Biblical plague London Earlier this year, Britain’s favourite fundamentalist, Stephen Green of Christian Voice, was gloating that Tesco’s poor financial performance over the Christmas period was due to God punishing the supermarket giant for making a donation to London Gay Pride.
Now Green, who appears to be devoting much of his time to Tesco-watching, has expressed joy at the news that a branch of the store in London’s Covent Garden has had to close due to a mouse infestation.
“Nothing has gone right for Tesco since they decided to support ‘gay pride’,” writes Green on his website. “Their only hope is to repent of that decision and put their trust in God.”
Rentokil were unavailable for comment.
Pontifical whiff Rome An Italian perfumer has developed a special brand of cologne for Pope Benedict XVI’s personal use. Called “Water of Faith”, the cologne is “infused with lemon tree blossom and the smell of Spring grass”, with the aim of evoking “the German pontiff’s love of the forests and animals in his native Bavaria, as well as peace and tranquillity”.
Speaking to Italian newspaper Il Messagero, Silviana Casoli explained how she settled on the scent: “I realised that an essence like this had to have at its core something pure and clean, recalling the idea of peace. I thought of the smells the Pope would smell when praying at the Grotto of Lourdes.”
Shattered dreams Manchester A former semi-professional footballer is suing the British arm of the Baptist World Alliance, claiming that the 19 years he spent as a “fervent evangelist” in the Baptist faith deprived him of the chance to play for Manchester United.
Forty-six-year-old Arquimedes Nganga, who now lives in Forest Hill, London, but used to play for a Third Division side in his native Portugal, converted to the faith in 1989, and quit football two years later at the age of 25, devoting himself to his new religion. He is now suing the church, accusing it of “destroying his social life, causing him ‘psychological harm’ and defrauding him of money through compulsory donations”.
Nganga earned £200 per week playing semi-professionally, but says he could have earned £20,000 at a top English club had he not been deceived “into following false beliefs”. “I could definitely have had a long career in the Premiership,” he explained. “I see many players playing today who I amnot inferior to – and perhaps even better than. Most midfielders are either defensive or attacking but I was both. I had something new.”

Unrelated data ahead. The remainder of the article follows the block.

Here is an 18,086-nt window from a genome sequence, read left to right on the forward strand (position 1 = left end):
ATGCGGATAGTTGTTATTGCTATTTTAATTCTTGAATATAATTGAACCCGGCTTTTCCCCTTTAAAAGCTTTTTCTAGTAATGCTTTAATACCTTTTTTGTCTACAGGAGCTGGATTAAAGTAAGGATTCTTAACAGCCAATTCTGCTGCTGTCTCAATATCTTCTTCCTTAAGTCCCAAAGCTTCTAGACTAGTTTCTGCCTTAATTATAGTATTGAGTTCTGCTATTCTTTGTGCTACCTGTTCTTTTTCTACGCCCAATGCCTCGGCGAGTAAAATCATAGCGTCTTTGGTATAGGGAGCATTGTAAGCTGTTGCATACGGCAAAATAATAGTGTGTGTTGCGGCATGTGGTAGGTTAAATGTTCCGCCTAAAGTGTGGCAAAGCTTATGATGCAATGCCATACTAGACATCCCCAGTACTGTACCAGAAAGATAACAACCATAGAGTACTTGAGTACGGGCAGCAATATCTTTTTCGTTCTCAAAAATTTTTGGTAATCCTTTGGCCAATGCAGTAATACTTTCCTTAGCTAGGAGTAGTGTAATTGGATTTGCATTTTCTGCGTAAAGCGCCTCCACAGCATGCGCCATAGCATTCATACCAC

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Going Gaga Jakarta Pop superstar Lady Gaga has been troubling Islamic scholars in Indonesia, after tickets for the Jakarta leg of her world tour sold in just two hours. Indonesians snapped up the 25,000 tickets for the 3 June gig, but it would seem the singer’s fan base in the world’s largest Muslim country does not extend to religious leaders, who have condemned the event as haram, or forbidden. While admitting that he had never actually seen or heard a Lady Gaga performance, Cholil Ridwan, chairman of the influential Indonesian Council of Ulema, warned that the concert could have a damaging effect on the country’s Muslims:
“The concert is intended to destroy the nation’s morality. She is from the West, and she often shows her private parts when performing.”
Ridwan’s condemnation of Gaga received the backing of a local imam, Ali Mustafa Yaqub. “Perform naked only in front of your husband,” he said, explaining that on-stage nudity is forbidden in Islam.
MAY JUNE 2012 New Humanist 7